Chris Chiarella

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Chris Chiarella Posted: Feb 26, 2014 1 comments
An eclectic batch of classics—old and new—is the basis of four very different Ultimate Collector’s Editions from Warner. Festooning eminently rewatchable favorites with a thoughtful array of mementos, the 91-year-old studio is fueling our passions with individually numbered limited-edition sets perfect for the most devout film fanatic in your life—even if it’s you.
Chris Chiarella Posted: Jan 23, 2014 0 comments
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Ever wonder how Monsters, Inc.’s Mike and Sully met? Me neither, since their friendship is so well defined in that vastly superior original film. But Monsters University takes us back to their college days anyway, when the optimistic Mr. Wozanski and the cocky Mr. Sullivan first crossed paths. Since childhood, the bookish, hardworking Mike has dreamed of becoming the greatest scarer ever, but after a disastrous first semester, he must win the campus Scare Games if he’s to have any hope of continuing his education. That means teaming up with a ragtag bunch of underdogs—and with Sully, who is rather a shallow jerk before he learns to play nice. This prequel is fraught with clichés and soon feels too darned long. As we used to say back when I was in school, that’s a bummer.
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Chris Chiarella Posted: Dec 13, 2013 0 comments
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By 1973, the marital arts genre was nothing new, but Bruce Lee took it to new heights with what would be his final completed film, Enter the Dragon. The movie gave a worldwide theatrical audience a glimpse of his genius as a true star and as an action hero second to none, performing feats that boggle the mind even in today’s jaded milieu of wire-enhanced stunts and computer-generated effects. Lee starred as, well, “Lee,” a gifted Shaolin martial artist recruited by British intelligence to compete in an exclusive tournament staged by the suspected opium lord, Mr. Han.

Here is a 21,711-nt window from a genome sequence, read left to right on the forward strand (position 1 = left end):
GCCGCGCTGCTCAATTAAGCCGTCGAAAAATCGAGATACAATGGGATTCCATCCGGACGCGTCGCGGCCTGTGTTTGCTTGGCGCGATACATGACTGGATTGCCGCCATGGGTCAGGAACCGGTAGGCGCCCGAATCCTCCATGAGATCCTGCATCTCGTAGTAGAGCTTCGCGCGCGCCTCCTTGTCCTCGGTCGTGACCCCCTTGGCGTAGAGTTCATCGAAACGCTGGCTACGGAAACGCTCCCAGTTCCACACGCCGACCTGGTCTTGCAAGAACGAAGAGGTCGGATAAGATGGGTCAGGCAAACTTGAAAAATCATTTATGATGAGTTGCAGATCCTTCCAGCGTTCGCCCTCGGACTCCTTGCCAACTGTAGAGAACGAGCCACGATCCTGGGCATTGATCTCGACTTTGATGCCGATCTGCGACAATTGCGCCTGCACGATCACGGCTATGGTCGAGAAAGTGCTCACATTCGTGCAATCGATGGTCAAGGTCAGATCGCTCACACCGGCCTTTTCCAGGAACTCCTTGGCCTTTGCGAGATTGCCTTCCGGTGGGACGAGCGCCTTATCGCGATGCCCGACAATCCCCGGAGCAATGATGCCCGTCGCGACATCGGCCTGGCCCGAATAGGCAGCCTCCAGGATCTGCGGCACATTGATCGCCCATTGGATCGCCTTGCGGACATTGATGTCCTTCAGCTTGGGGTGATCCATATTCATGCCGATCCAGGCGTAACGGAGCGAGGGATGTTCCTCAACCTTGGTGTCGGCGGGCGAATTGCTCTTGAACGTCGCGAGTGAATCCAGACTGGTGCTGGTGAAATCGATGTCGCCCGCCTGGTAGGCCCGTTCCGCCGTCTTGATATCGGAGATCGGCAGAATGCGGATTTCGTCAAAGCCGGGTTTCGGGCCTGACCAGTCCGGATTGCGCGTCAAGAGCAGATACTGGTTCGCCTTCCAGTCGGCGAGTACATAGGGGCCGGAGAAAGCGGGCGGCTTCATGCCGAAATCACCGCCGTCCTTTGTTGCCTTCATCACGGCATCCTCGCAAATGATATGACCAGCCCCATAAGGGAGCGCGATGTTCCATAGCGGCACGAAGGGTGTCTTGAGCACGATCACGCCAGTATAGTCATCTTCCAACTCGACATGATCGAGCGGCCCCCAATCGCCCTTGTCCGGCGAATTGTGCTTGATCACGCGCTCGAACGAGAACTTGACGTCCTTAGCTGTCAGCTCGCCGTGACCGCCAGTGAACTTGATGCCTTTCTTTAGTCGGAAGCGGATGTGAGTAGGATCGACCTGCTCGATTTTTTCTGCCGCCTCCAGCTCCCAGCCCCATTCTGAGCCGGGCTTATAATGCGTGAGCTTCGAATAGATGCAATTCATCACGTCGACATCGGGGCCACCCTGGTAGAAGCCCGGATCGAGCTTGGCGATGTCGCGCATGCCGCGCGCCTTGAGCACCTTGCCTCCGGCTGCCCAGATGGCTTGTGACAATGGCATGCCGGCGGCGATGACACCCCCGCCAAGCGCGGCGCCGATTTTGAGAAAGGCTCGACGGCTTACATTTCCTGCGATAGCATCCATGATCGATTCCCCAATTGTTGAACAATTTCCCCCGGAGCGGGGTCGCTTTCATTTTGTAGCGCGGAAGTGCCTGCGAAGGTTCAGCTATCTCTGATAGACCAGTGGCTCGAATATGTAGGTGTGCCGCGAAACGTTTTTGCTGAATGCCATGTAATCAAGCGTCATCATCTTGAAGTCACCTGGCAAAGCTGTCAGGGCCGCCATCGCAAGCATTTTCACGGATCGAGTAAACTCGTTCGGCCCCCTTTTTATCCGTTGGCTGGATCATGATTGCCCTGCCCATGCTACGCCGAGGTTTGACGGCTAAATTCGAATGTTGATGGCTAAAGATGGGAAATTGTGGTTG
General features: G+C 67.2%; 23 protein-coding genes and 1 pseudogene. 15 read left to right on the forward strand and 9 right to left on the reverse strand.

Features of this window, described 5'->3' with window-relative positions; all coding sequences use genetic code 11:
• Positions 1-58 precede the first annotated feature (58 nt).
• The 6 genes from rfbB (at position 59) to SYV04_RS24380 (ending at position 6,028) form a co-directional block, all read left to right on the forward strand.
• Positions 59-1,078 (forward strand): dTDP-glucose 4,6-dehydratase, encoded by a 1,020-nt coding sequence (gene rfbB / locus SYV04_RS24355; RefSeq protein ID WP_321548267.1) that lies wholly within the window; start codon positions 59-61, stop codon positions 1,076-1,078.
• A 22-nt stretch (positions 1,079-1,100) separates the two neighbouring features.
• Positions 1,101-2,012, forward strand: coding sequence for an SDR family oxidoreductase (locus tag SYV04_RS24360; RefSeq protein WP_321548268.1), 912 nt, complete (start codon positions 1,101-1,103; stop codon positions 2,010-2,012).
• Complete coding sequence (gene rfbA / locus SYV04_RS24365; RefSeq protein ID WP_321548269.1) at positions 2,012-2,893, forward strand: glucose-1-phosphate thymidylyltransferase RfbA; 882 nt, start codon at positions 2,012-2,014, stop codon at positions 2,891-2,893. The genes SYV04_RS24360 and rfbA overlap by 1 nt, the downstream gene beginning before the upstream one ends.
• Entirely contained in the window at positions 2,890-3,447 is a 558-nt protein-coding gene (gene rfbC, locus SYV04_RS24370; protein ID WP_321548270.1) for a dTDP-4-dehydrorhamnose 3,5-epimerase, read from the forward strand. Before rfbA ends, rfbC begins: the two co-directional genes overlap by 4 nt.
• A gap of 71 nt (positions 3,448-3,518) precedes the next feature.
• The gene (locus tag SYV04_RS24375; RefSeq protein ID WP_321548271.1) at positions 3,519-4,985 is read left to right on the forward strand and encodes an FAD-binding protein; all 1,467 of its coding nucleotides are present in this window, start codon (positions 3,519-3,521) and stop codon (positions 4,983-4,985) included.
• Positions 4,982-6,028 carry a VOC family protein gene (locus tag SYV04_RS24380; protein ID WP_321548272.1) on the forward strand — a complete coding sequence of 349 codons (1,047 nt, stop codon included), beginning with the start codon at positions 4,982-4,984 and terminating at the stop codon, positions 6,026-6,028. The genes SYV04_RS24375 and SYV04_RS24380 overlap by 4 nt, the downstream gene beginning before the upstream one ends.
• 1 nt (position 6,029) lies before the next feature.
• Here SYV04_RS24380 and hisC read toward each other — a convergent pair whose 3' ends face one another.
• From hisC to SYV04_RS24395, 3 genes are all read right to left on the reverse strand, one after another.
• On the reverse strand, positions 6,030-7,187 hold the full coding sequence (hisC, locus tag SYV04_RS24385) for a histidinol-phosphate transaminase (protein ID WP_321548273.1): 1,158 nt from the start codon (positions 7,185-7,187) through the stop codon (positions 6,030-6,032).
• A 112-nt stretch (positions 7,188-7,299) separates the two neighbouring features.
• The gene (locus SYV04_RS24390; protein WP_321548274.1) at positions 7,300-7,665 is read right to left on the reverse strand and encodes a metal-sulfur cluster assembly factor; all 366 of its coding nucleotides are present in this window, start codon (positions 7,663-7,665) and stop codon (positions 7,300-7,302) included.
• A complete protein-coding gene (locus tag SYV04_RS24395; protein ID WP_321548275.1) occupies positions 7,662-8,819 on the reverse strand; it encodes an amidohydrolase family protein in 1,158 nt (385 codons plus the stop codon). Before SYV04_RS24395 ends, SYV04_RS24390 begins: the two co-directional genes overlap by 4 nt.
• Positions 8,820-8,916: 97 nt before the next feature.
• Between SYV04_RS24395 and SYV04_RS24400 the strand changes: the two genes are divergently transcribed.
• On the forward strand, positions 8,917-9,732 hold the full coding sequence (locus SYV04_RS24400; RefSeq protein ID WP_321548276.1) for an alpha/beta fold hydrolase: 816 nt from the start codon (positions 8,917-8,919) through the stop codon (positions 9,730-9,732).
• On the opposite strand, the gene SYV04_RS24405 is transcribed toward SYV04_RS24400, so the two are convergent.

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Chris Chiarella Posted: Nov 25, 2013 0 comments
It’s been 34 years since the world was introduced to Max Rockatansky, a good cop in a bad world. For reasons not explained in 1979’s Mad Max, society “a few years from now” is crumbling, and the law is losing the battle to keep it safe from violent gangs. When Max (a very young Mel Gibson) runs down a murderer with vengeful chums, his contented life is torn asunder, sending him off into the wasteland with a bleak, uncertain future.
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Chris Chiarella Posted: Nov 08, 2013 0 comments
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You take on some baggage when your movie stars Tom Cruise. He’s been a box office titan for decades, so you’re improving your chances of a hit. On the other hand, ever since the couch-jumping incident, he tends to bring a certain off-screen persona that rubs a lot of folks the wrong way. Plus, a leading man of his magnitude tends to be Tom first, character second.
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Chris Chiarella Posted: Nov 01, 2013 0 comments

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PRICE Vamp Verza, $598; Metallo case, $101

AT A GLANCE
Plus
Elegant two-piece add-on to enhance smartphone audio